Before any church fires a nonministerial employee for a doctrinal or moral violation, it should consult with legal counsel. Additionally, and of significant importance, church leaders should review the specific facts highlighted in Judge Johnson’s opinion to make certain these types of policies and practices are consistently followed and/or observed with all nonministerial employees:

  • During the meeting in which the woman was fired, church officials specifically told her the church was “discharging her because she violated religious doctrines regarding sexual conduct and cohabitation outside of marriage,” the judge wrote. While the woman contended she was told the termination was based on her pregnancy, she could not remember any other facts about the conversation and could not contradict or impeach the church officials’ testimony regarding the violation of religious doctrines. Additionally, the woman described a sense of “moral condemnation” after her discharge, which the judge believed reinforced the basis of the firing was the violation of religious doctrine, not “for merely being pregnant.”
  • Prior to the termination, the daycare director spoke with the woman and the conversation included a statement about the Bible’s position on premarital sex, serving “as a strong indication that religious doctrine underlies [the church’s] justification,” the judge said.
  • The church’s director of childcare, who was involved with the termination meeting, recorded a “near-contemporaneous account” of that meeting, which the judge found to contain further evidence supporting the church’s rationale.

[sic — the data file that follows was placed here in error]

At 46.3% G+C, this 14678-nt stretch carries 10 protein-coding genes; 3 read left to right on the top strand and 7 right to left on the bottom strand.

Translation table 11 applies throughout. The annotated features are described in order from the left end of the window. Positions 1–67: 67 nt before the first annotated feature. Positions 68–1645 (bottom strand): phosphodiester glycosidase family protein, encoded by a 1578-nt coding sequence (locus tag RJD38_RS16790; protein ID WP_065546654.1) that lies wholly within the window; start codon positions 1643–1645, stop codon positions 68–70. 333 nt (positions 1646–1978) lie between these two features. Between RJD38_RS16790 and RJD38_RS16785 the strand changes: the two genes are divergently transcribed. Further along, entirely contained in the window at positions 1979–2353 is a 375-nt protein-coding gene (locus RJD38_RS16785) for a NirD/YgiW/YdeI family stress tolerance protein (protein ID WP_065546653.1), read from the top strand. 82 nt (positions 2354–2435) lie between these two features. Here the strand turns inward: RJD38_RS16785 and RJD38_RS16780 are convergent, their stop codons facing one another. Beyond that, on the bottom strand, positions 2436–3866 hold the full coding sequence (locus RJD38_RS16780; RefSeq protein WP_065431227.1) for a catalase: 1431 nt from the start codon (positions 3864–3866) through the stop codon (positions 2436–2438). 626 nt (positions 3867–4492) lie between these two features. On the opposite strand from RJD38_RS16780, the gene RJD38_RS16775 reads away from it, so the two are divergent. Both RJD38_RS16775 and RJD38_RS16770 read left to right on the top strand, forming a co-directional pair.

• The church offered evidence it previously fired employees—both “male and female, pregnant and non-pregnant”—who were engaged in sexual misconduct. The church also offered evidence of other women it employed who were married, became pregnant, and did not lose their jobs. This evidence showed the church’s actions occurred because of “behaviors it deems immoral, not evidence of impermissible gender discrimination based upon pregnancy,” the judge wrote. Also, to further scrutinize moral behaviors, such as sex before marriage, the judge said, would require the court to analyze the church’s religious doctrine, violating the ecclesiastical abstention doctrine.
  • Lastly, the woman signed a document during the application process that included the church’s “spiritual requirements for employment.”

To go deeper on employment discrimination issues, check out attorney and senior editor Richard R. Hammar’s forthcoming Pastor, Church & Law, Fifth Edition, available for preorder on ChurchLawAndTaxStore.com.

Matthew Branaugh is editor of content and business development for Christianity Today’s Church Law & Tax.

This content is designed to provide accurate and authoritative information in regard to the subject matter covered. It is published with the understanding that the publisher is not engaged in rendering legal, accounting, or other professional service. If legal advice or other expert assistance is required, the services of a competent professional person should be sought. "From a Declaration of Principles jointly adopted by a Committee of the American Bar Association and a Committee of Publishers and Associations."

Due to the nature of the U.S. legal system, laws and regulations constantly change. The editors encourage readers to carefully search the site for all content related to the topic of interest and consult qualified local counsel to verify the status of specific statutes, laws, regulations, and precedential court holdings.